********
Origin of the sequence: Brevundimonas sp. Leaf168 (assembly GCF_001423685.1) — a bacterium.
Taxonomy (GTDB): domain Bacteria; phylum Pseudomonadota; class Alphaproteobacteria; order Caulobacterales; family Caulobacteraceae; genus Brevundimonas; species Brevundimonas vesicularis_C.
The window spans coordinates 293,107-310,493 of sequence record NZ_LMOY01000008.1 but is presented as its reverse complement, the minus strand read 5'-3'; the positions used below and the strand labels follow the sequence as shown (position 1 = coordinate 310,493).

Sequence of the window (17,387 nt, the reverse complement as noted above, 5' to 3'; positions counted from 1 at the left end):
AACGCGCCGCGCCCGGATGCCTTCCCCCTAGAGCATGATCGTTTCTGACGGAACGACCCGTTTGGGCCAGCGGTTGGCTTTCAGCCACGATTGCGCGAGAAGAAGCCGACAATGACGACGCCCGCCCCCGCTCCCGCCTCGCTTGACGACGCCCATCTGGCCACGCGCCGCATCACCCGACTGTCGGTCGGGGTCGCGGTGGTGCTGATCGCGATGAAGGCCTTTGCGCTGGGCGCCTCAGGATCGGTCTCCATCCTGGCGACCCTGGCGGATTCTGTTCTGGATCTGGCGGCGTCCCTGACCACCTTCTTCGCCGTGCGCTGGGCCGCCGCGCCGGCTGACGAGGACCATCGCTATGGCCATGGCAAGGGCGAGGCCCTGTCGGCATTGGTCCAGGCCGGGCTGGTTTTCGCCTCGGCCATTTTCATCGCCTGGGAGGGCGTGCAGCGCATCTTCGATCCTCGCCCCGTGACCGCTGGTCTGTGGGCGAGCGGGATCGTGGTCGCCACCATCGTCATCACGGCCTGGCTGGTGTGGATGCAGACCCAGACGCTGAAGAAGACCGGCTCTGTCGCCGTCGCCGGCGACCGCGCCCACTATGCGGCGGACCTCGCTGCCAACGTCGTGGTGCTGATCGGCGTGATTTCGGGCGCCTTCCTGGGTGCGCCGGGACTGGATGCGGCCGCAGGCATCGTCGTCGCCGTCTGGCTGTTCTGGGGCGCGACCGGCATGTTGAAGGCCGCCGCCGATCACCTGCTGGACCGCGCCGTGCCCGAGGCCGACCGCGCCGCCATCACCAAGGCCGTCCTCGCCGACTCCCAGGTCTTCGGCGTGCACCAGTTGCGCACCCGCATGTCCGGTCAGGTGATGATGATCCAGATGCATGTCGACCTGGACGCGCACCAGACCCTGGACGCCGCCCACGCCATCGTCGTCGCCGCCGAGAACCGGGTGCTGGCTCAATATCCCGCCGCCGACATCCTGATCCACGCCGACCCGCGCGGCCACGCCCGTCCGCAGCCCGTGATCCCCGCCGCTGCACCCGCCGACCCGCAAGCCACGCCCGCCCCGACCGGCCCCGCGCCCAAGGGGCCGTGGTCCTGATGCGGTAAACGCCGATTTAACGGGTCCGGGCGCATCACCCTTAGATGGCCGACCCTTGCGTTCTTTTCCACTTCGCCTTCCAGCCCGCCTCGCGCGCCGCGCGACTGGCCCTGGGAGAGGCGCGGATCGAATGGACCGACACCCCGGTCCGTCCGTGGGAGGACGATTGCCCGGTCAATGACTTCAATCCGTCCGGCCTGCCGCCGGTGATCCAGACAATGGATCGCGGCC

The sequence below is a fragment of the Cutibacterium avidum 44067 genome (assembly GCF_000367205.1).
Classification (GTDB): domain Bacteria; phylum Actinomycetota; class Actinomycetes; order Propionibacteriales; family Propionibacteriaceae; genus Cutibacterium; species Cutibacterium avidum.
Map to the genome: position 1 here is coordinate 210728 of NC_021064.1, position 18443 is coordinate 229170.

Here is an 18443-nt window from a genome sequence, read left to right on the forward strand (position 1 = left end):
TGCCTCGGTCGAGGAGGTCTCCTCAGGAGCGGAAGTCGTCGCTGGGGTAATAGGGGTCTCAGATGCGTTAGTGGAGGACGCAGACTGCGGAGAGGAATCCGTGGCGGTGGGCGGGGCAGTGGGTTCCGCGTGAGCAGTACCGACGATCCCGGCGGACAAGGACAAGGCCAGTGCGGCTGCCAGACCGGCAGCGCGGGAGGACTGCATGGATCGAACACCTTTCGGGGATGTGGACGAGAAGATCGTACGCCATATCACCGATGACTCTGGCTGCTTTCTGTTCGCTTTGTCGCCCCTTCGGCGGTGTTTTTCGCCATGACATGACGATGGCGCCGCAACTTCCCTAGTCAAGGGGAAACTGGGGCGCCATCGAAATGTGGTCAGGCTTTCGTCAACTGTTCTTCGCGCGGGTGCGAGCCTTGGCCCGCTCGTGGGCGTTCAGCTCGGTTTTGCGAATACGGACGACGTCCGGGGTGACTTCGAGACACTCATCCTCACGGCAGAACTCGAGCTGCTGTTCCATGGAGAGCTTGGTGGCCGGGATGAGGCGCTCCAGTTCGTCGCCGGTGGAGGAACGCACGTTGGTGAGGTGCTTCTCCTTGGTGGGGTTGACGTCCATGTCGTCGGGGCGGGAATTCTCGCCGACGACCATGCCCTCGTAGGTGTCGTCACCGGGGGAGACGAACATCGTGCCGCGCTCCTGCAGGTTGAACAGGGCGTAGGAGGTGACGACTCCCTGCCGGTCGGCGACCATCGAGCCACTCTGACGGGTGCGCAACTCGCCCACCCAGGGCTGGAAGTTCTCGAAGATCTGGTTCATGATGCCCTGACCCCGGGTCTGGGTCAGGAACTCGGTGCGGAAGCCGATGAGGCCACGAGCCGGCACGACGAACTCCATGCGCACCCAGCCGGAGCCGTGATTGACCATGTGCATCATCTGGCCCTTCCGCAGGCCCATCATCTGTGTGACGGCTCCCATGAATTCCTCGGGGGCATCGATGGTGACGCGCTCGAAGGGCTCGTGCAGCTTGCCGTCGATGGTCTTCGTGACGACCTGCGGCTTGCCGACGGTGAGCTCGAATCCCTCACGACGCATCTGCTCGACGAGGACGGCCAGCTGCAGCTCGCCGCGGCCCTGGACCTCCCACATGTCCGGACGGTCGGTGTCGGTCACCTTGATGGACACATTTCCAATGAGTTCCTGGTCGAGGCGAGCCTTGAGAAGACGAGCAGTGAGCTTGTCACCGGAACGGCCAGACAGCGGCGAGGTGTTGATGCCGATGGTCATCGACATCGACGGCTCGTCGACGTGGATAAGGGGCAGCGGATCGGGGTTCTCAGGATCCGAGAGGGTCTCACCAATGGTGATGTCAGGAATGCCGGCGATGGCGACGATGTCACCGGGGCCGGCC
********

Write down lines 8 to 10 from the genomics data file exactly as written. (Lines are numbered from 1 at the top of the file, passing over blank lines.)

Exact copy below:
Map to the genome: position 1 here is coordinate 210728 of NC_021064.1, position 18443 is coordinate 229170.

Here is an 18443-nt window from a genome sequence, read left to right on the forward strand (position 1 = left end):
TGCCTCGGTCGAGGAGGTCTCCTCAGGAGCGGAAGTCGTCGCTGGGGTAATAGGGGTCTCAGATGCGTTAGTGGAGGACGCAGACTGCGGAGAGGAATCCGTGGCGGTGGGCGGGGCAGTGGGTTCCGCGTGAGCAGTACCGACGATCCCGGCGGACAAGGACAAGGCCAGTGCGGCTGCCAGACCGGCAGCGCGGGAGGACTGCATGGATCGAACACCTTTCGGGGATGTGGACGAGAAGATCGTACGCCATATCACCGATGACTCTGGCTGCTTTCTGTTCGCTTTGTCGCCCCTTCGGCGGTGTTTTTCGCCATGACATGACGATGGCGCCGCAACTTCCCTAGTCAAGGGGAAACTGGGGCGCCATCGAAATGTGGTCAGGCTTTCGTCAACTGTTCTTCGCGCGGGTGCGAGCCTTGGCCCGCTCGTGGGCGTTCAGCTCGGTTTTGCGAATACGGACGACGTCCGGGGTGACTTCGAGACACTCATCCTCACGGCAGAACTCGAGCTGCTGTTCCATGGAGAGCTTGGTGGCCGGGATGAGGCGCTCCAGTTCGTCGCCGGTGGAGGAACGCACGTTGGTGAGGTGCTTCTCCTTGGTGGGGTTGACGTCCATGTCGTCGGGGCGGGAATTCTCGCCGACGACCATGCCCTCGTAGGTGTCGTCACCGGGGGAGACGAACATCGTGCCGCGCTCCTGCAGGTTGAACAGGGCGTAGGAGGTGACGACTCCCTGCCGGTCGGCGACCATCGAGCCACTCTGACGGGTGCGCAACTCGCCCACCCAGGGCTGGAAGTTCTCGAAGATCTGGTTCATGATGCCCTGACCCCGGGTCTGGGTCAGGAACTCGGTGCGGAAGCCGATGAGGCCACGAGCCGGCACGACGAACTCCATGCGCACCCAGCCGGAGCCGTGATTGACCATGTGCATCATCTGGCCCTTCCGCAGGCCCATCATCTGTGTGACGGCTCCCATGAATTCCTCGGGGGCATCGATGGTGACGCGCTCGAAGGGCTCGTGCAGCTTGCCGTCGATGGTCTTCGTGACGACCTGCGGCTTGCCGACGGTGAGCTCGAATCCCTCACGACGCATCTGCTCGACGAGGACGGCCAGCTGCAGCTCGCCGCGGCCCTGGACCTCCCACATGTCCGGACGGTCGGTGTCGGTCACCTTGATGGACACATTTCCAATGAGTTCCTGGTCGAGGCGAGCCTTGAGAAGACGAGCAGTGAGCTTGTCACCGGAACGGCCAGACAGCGGCGAGGTGTTGATGCCGATGGTCATCGACATCGACGGCTCGTCGACGTGGATAAGGGGCAGCGGATCGGGGTTCTCAGGATCCGAGAGGGTCTCACCAATGGTGATGTCAGGAATGCCGGCGATGGCGACGATGTCACCGGGGCCGGCC